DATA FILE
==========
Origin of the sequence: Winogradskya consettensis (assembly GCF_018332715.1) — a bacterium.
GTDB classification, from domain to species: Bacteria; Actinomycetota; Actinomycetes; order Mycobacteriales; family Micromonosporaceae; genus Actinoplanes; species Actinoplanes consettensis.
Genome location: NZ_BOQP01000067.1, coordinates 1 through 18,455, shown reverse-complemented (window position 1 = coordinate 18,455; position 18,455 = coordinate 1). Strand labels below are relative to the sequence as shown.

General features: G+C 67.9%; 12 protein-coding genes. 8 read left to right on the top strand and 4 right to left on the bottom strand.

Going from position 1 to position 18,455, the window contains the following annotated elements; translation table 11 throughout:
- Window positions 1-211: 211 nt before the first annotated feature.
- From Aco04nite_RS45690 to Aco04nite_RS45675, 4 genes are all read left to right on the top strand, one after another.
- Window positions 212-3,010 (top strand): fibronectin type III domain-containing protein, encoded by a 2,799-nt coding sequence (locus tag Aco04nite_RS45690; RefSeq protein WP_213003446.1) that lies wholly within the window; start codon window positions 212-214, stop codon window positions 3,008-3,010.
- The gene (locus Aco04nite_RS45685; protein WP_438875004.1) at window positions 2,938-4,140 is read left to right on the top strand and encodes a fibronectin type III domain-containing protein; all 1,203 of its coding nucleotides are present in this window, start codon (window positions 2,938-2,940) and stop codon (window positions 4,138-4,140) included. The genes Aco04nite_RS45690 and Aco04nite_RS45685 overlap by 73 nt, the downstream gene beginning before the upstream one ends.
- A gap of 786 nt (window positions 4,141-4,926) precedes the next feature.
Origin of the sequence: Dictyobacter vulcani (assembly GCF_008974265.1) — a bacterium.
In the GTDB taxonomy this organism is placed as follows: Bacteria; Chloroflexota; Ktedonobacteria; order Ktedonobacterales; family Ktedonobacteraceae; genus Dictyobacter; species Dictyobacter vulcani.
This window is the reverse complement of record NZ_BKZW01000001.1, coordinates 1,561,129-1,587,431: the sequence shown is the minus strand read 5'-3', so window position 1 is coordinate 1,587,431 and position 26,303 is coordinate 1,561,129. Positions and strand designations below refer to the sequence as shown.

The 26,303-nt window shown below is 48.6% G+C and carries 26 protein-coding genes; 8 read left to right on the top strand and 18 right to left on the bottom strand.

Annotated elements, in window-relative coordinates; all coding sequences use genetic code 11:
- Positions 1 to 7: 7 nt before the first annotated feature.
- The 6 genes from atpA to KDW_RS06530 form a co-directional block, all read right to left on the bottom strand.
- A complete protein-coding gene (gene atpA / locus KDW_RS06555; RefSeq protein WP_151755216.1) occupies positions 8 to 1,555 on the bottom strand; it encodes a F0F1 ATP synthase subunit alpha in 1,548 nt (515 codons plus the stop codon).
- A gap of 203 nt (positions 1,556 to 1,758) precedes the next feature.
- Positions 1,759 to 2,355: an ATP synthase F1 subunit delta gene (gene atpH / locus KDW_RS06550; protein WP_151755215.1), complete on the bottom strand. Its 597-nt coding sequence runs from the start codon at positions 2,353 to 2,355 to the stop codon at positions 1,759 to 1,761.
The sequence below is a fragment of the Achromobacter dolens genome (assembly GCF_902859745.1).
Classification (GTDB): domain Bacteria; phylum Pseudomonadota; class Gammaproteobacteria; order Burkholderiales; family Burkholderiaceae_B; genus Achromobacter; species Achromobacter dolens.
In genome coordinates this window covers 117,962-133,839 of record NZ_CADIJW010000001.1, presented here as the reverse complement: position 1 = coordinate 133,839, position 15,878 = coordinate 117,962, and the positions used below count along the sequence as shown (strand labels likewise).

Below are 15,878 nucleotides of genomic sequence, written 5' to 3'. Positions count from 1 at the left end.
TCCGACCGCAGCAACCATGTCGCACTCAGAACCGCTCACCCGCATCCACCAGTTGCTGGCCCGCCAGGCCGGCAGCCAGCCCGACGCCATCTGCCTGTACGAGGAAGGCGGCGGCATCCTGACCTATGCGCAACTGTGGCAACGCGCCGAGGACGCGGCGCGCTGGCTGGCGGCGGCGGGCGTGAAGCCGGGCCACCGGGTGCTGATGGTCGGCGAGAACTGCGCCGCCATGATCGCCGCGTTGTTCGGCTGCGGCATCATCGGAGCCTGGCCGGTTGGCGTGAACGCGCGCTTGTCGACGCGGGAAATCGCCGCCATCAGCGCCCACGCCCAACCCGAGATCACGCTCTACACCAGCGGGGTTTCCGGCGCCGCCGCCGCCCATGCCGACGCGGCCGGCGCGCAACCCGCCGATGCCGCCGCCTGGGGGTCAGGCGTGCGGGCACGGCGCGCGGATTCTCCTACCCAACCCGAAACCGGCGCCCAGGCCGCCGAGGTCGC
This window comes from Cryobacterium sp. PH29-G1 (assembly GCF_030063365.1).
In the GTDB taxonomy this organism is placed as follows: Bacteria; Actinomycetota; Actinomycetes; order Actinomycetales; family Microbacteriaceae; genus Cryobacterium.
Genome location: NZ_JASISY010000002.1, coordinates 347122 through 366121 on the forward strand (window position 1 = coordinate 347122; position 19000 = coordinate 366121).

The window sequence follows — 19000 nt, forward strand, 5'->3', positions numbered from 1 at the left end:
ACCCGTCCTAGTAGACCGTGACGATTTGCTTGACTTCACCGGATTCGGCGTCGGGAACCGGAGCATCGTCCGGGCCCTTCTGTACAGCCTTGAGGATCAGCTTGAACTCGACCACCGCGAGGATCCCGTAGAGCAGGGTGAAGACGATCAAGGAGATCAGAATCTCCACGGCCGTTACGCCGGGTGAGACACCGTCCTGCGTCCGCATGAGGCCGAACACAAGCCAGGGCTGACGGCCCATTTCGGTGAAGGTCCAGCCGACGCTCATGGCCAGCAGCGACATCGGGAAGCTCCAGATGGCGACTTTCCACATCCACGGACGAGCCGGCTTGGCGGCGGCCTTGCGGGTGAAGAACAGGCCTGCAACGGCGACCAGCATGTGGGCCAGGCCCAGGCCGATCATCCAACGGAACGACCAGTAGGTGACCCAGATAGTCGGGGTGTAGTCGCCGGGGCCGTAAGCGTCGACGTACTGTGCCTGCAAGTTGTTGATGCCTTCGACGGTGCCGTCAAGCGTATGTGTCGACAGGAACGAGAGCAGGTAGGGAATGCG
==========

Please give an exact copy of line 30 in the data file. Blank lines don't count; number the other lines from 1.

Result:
ACCCGTCCTAGTAGACCGTGACGATTTGCTTGACTTCACCGGATTCGGCGTCGGGAACCGGAGCATCGTCCGGGCCCTTCTGTACAGCCTTGAGGATCAGCTTGAACTCGACCACCGCGAGGATCCCGTAGAGCAGGGTGAAGACGATCAAGGAGATCAGAATCTCCACGGCCGTTACGCCGGGTGAGACACCGTCCTGCGTCCGCATGAGGCCGAACACAAGCCAGGGCTGACGGCCCATTTCGGTGAAGGTCCAGCCGACGCTCATGGCCAGCAGCGACATCGGGAAGCTCCAGATGGCGACTTTCCACATCCACGGACGAGCCGGCTTGGCGGCGGCCTTGCGGGTGAAGAACAGGCCTGCAACGGCGACCAGCATGTGGGCCAGGCCCAGGCCGATCATCCAACGGAACGACCAGTAGGTGACCCAGATAGTCGGGGTGTAGTCGCCGGGGCCGTAAGCGTCGACGTACTGTGCCTGCAAGTTGTTGATGCCTTCGACGGTGCCGTCAAGCGTATGTGTCGACAGGAACGAGAGCAGGTAGGGAATGCG